Near term sales expectations in UK residential market slip deeper into negative territory

Near term sales expectations in the UK residential market have slipped deeper into negative territory.

According to the August 2018 RICS Residential Market Survey, Brexit uncertainty is again highlighted as a significant factor causing hesitation among buyers and vendors. The near term sales expectations net balance fell from -4% to -23%, representing the poorest return since February this year.

On a UK-wide basis, the Newly Agreed Sales series inched slightly further into negative territory with a net balance of -8% compared to -6% previously. East Midlands and the South West regions displayed the weakest momentum over the survey period.

Regarding the near term outlook for prices, expectations are negative at the national level, with a net balance of -24% of survey participants anticipating a decline over the coming three months (down from -13% last time out).

In the lettings market, the August results show tenant demand increased for an eighth month in succession, as a net balance of +23% of contributors cited a pickup (non-seasonally adjusted figures). Set against this, landlord instructions remain in decline, an ongoing trend stretching all the way back to 2016. Given the consistent imbalance between rising demand and falling supply, rents are seen being squeezed higher over the next three months. In fact, near term rental expectations are now positive, to a greater or lesser degree, across all parts of the UK.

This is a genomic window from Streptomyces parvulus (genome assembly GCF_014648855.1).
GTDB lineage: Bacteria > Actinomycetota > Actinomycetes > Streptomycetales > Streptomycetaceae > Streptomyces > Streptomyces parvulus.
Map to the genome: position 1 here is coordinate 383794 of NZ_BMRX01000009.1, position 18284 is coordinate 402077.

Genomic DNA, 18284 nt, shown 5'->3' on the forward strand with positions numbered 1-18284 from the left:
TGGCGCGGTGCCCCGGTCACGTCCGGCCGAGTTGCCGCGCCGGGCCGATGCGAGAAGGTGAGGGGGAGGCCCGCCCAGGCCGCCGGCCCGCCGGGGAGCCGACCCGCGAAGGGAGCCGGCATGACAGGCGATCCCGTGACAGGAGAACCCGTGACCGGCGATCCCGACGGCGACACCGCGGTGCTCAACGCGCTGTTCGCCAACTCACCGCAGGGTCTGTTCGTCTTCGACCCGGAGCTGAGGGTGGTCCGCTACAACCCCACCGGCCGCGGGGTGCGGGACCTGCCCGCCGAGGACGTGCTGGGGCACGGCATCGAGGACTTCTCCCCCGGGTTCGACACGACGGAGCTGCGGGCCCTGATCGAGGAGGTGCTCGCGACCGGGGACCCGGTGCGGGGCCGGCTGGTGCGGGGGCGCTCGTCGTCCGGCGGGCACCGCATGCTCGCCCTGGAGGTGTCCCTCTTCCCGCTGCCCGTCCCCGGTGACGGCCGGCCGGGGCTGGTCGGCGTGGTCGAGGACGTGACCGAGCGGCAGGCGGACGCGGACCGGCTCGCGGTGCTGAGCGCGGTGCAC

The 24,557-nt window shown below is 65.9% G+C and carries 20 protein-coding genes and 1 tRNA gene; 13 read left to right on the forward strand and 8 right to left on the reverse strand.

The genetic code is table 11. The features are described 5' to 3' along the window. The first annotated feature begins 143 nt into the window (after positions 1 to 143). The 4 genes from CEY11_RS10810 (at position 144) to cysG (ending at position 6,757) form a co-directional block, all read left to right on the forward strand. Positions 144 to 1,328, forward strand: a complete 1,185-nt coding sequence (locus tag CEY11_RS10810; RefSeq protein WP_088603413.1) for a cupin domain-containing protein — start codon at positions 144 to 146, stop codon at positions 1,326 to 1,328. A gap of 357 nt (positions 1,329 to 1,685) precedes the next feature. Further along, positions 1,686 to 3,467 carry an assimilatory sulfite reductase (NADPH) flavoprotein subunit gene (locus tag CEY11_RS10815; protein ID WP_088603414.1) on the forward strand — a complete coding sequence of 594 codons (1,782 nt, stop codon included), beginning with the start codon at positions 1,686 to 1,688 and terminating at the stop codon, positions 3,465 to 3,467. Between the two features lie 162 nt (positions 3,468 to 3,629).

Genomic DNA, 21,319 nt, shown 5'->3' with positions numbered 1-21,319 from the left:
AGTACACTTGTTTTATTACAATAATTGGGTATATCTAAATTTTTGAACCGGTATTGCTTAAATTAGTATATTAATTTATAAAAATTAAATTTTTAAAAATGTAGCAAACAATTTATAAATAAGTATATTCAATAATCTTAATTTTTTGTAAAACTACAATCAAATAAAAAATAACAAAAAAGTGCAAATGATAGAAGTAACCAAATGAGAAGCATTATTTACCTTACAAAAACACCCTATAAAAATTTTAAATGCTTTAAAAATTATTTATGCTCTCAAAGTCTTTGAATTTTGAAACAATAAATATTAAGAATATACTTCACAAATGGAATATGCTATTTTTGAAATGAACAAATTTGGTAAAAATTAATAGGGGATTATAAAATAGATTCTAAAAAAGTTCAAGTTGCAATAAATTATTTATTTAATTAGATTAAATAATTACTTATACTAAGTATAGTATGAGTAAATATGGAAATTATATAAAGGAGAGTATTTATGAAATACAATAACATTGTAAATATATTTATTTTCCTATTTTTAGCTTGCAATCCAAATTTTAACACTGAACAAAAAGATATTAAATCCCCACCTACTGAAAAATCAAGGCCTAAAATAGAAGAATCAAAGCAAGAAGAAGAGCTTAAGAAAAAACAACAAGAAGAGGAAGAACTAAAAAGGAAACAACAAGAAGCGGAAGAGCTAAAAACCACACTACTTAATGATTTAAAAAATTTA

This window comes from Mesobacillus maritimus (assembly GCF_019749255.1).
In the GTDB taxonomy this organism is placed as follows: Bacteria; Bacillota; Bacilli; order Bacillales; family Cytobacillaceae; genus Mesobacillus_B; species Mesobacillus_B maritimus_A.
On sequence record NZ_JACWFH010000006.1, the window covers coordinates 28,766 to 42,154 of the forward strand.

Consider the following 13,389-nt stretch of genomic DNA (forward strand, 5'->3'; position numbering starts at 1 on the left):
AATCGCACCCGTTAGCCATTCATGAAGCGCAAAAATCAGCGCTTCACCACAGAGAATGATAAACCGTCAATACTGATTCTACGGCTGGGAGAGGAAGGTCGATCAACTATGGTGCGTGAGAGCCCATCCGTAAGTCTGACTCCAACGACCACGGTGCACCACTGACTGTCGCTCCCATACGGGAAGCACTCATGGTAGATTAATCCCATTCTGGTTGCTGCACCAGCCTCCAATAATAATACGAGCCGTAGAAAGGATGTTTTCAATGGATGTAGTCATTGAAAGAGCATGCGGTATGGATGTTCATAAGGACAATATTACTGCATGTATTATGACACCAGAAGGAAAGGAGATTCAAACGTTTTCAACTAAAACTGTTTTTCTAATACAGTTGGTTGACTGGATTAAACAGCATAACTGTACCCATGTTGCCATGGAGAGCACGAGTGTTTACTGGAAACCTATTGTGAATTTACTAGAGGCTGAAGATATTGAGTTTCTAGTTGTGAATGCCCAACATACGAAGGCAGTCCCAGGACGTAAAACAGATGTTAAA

OneSavings Bank sales director Adrian Moloney said: “With no mention of housing in the new Chancellor’s spending review last week, prospective buyers remain unaware of what impact this new government will have on the housing industry in the long term. The extension of uncertainty around the UK’s exit from the European Union is an unwanted, unhelpful drag on the market. At this time, activity is being driven by a number of buyers who refuse to wait any longer.

“Many first-time buyers remain isolated from the market and unable to raise the necessary deposit for their first home. To help boost activity in the long term the government must commit to increasing housing supply. Only with a rise in affordable and quality housing will we see the market recover and home ownership begin to rise again.”

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